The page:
Let's consider the most important factors affecting a coin's long-term life.

The atmosphere surrounding a coin certainly can have a significant effect on how well, or how poorly, that coin holds up.

According to Bern Nagengast, normal pollutants found in the air can cause serious long-term problems by combining with oxygen to damage a coin's surface. Artificial gases produced while a coin is housed in a plastic holder, coming from the plastic itself, also can cause major damage.

The atmosphere contains moisture and dust, and both are dangerous to a coin, for both carry oxygen into intimate contact with the surface of that coin.

Since we don't have much control over the air around us, the best way to protect a coin from the atmosphere is to place it in a container that's as airtight and inert as possible. That way, impurities in the air will be kept away and, at the same time, the container itself won't contaminate the coin.

The problem is, no coin holder yet devised is absolutely airtight. Even coins that have been encapsulated in sonically sealed, tamper-resistant holders by the major grading services are not 100 percent impervious. These holders are somewhat airtight, and the plastic of which they're made is chemically inert -- but they're not completely airtight, and air does come in contact with the coins inside, though admittedly at a greatly inhibited rate.

This is not to minimize the importance of safe and effective holders. On the contrary, they can play an invaluable role in safeguarding your coins.

Susan Maltby, a well-known preservation expert from Toronto, recommends holders made of either Mylar, polyethylene or polypropylene. All three are tough, stable compounds -- and unlike PVC, they won't break down readily into their chemical components.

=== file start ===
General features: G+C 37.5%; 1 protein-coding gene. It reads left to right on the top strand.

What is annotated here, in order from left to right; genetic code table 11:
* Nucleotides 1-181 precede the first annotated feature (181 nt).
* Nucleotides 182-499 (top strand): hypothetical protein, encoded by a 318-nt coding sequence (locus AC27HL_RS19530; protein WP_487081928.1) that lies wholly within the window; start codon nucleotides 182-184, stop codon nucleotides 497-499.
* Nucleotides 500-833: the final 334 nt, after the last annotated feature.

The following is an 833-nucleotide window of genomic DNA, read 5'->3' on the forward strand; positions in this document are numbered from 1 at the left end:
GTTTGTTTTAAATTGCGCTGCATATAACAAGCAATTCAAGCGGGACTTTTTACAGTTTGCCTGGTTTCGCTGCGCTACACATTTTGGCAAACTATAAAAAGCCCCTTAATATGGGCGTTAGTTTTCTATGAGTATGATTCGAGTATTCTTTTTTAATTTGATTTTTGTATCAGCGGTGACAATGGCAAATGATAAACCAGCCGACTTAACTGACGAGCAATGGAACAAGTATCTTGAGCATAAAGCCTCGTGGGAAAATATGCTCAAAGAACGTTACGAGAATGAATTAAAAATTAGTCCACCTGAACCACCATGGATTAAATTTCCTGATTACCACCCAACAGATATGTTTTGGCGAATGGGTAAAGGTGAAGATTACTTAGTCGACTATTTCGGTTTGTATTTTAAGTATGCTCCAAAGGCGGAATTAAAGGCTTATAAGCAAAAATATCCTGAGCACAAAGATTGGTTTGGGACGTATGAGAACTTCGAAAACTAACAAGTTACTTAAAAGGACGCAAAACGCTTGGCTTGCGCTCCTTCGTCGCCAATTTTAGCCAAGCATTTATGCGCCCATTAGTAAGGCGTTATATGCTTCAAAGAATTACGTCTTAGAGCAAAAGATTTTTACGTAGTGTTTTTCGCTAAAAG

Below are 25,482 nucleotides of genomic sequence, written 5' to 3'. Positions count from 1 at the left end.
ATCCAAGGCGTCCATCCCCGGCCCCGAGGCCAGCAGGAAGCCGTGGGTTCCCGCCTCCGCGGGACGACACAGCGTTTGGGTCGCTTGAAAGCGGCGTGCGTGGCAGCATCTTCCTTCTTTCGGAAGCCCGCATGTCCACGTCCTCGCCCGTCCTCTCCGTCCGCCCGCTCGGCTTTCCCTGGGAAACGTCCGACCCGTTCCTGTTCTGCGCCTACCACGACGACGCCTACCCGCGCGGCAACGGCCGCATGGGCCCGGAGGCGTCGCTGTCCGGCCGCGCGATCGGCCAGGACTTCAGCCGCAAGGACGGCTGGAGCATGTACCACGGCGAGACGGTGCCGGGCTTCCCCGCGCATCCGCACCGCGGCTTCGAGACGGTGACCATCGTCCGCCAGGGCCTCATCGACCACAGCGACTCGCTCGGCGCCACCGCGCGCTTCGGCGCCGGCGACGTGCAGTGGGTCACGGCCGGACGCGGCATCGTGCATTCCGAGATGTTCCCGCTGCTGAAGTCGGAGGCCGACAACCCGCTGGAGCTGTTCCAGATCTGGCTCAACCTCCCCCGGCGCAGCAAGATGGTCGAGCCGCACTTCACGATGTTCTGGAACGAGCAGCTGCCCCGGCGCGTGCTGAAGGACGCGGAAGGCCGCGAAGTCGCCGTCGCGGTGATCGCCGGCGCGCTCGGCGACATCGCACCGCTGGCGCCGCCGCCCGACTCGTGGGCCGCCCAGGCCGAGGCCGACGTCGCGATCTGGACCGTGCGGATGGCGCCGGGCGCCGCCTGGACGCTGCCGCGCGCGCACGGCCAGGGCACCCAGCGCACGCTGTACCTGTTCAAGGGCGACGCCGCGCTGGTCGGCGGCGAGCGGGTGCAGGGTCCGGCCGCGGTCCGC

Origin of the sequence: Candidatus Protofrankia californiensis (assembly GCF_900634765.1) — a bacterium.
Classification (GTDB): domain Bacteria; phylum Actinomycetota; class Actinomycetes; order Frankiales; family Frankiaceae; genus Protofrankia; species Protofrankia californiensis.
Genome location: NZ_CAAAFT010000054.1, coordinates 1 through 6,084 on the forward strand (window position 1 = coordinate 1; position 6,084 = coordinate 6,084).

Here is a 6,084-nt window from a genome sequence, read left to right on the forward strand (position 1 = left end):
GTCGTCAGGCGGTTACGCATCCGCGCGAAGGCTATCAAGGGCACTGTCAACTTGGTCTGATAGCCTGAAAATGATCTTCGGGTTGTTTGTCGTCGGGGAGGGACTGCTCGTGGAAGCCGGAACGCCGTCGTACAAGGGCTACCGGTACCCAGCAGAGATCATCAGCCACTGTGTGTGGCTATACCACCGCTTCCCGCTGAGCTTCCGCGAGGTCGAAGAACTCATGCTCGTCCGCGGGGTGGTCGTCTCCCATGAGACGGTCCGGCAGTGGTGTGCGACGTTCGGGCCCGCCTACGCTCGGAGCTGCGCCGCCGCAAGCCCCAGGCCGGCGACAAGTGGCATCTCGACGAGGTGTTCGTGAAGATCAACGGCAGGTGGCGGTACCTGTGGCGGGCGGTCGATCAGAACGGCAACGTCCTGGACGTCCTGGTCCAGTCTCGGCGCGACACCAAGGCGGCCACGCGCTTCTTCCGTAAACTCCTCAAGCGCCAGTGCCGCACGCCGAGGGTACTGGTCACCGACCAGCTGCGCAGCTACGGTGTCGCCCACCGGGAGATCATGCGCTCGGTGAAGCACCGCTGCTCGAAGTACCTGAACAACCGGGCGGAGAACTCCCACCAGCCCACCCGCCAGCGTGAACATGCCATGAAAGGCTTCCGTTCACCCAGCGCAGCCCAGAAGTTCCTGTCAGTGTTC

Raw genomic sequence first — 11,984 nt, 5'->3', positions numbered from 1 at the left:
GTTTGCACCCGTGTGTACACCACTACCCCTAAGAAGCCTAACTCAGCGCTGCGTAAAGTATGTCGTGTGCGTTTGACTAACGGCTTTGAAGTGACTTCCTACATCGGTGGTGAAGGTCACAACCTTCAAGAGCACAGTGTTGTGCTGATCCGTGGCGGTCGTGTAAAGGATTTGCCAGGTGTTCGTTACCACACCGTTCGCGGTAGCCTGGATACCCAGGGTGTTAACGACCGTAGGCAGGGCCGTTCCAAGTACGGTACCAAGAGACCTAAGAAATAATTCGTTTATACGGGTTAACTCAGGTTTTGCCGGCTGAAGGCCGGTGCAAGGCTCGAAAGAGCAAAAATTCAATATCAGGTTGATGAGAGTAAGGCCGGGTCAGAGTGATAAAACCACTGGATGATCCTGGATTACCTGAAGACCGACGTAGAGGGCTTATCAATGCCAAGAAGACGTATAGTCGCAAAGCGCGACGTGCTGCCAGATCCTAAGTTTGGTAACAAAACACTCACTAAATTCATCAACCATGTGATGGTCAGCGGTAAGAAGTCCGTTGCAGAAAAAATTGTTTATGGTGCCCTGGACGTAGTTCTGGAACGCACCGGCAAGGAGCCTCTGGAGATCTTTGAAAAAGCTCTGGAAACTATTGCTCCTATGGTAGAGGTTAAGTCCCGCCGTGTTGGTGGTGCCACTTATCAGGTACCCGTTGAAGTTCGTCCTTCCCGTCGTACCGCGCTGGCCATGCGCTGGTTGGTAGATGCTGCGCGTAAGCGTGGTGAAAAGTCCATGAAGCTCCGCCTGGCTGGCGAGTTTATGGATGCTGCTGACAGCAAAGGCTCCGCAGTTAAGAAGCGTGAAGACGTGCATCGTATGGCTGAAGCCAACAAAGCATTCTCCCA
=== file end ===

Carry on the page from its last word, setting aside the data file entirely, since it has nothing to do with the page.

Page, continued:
As for PVC, Sue Maltby has a three-word recommendation: "No, no, no!" PVC "flips" gained wide popularity during the coin market's boom years of the mid- and late 1970s because they are exceptionally clear and flexible. This seemed to make them an ideal way to store and display rare coins. In time, it became apparent that these relatively minor conveniences came at a very high cost -- for when heat and light act upon PVC, it breaks down chemically and hydrochloric acid is released. This, in turn, can cause chemical damage to the surface of the coins that the holders are supposed to be protecting.

Often, plasticizers are used to enhance the chemical properties of PVC holders, and these can ooze out and form an oily film upon the coins, greasing the skids for still further damage.

The perils of PVC were publicized extensively in the early 1980s, and since then there has been a noticeable decline in the use of such holders. Obviously, though, not everyone has gotten the message: Recently, the Numismatic Guaranty Corporation of America (NGC) issued a press release reporting that it has received a substantial number of coins with PVC damage.

Those coins were submitted to NGC by dealers, collectors and investors seeking to have them certified and encapsulated by the company, which is one of the nation's leading coin- grading services. Instead, they got their coins back uncertified, since NGC and other grading services make it a policy not to grade damaged coins.

Mark Salzberg, NGC's president, suggests that many of the damaged coins now entering the marketplace may have been set aside years ago, before the risks of PVC were fully understood.